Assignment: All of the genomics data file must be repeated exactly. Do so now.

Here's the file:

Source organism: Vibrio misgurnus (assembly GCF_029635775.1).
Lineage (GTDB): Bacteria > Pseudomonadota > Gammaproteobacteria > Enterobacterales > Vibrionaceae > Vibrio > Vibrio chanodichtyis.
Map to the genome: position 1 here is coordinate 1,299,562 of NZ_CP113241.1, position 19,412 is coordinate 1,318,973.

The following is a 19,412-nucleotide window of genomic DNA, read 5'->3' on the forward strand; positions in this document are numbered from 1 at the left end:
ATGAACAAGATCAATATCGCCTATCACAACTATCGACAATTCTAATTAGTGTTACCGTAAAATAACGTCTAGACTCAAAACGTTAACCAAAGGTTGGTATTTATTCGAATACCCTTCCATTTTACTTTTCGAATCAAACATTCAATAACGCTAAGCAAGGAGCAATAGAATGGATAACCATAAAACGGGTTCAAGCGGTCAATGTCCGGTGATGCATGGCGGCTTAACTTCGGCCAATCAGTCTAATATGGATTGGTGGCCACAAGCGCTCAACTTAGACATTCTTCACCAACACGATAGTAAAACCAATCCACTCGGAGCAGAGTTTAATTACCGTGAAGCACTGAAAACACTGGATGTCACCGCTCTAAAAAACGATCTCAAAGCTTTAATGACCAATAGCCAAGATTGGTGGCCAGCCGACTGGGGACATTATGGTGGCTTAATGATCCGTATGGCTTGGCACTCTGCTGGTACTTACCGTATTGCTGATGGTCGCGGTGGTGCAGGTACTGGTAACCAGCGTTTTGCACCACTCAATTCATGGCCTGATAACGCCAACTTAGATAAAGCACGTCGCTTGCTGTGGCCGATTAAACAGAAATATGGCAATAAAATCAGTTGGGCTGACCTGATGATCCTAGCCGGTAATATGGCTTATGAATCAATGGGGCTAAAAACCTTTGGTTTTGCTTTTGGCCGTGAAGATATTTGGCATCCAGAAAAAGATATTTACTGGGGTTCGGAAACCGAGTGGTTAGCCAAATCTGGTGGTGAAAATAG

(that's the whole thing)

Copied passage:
Source organism: Vibrio misgurnus (assembly GCF_029635775.1).
Lineage (GTDB): Bacteria > Pseudomonadota > Gammaproteobacteria > Enterobacterales > Vibrionaceae > Vibrio > Vibrio chanodichtyis.
Map to the genome: position 1 here is coordinate 1,299,562 of NZ_CP113241.1, position 19,412 is coordinate 1,318,973.

The following is a 19,412-nucleotide window of genomic DNA, read 5'->3' on the forward strand; positions in this document are numbered from 1 at the left end:
ATGAACAAGATCAATATCGCCTATCACAACTATCGACAATTCTAATTAGTGTTACCGTAAAATAACGTCTAGACTCAAAACGTTAACCAAAGGTTGGTATTTATTCGAATACCCTTCCATTTTACTTTTCGAATCAAACATTCAATAACGCTAAGCAAGGAGCAATAGAATGGATAACCATAAAACGGGTTCAAGCGGTCAATGTCCGGTGATGCATGGCGGCTTAACTTCGGCCAATCAGTCTAATATGGATTGGTGGCCACAAGCGCTCAACTTAGACATTCTTCACCAACACGATAGTAAAACCAATCCACTCGGAGCAGAGTTTAATTACCGTGAAGCACTGAAAACACTGGATGTCACCGCTCTAAAAAACGATCTCAAAGCTTTAATGACCAATAGCCAAGATTGGTGGCCAGCCGACTGGGGACATTATGGTGGCTTAATGATCCGTATGGCTTGGCACTCTGCTGGTACTTACCGTATTGCTGATGGTCGCGGTGGTGCAGGTACTGGTAACCAGCGTTTTGCACCACTCAATTCATGGCCTGATAACGCCAACTTAGATAAAGCACGTCGCTTGCTGTGGCCGATTAAACAGAAATATGGCAATAAAATCAGTTGGGCTGACCTGATGATCCTAGCCGGTAATATGGCTTATGAATCAATGGGGCTAAAAACCTTTGGTTTTGCTTTTGGCCGTGAAGATATTTGGCATCCAGAAAAAGATATTTACTGGGGTTCGGAAACCGAGTGGTTAGCCAAATCTGGTGGTGAAAATAG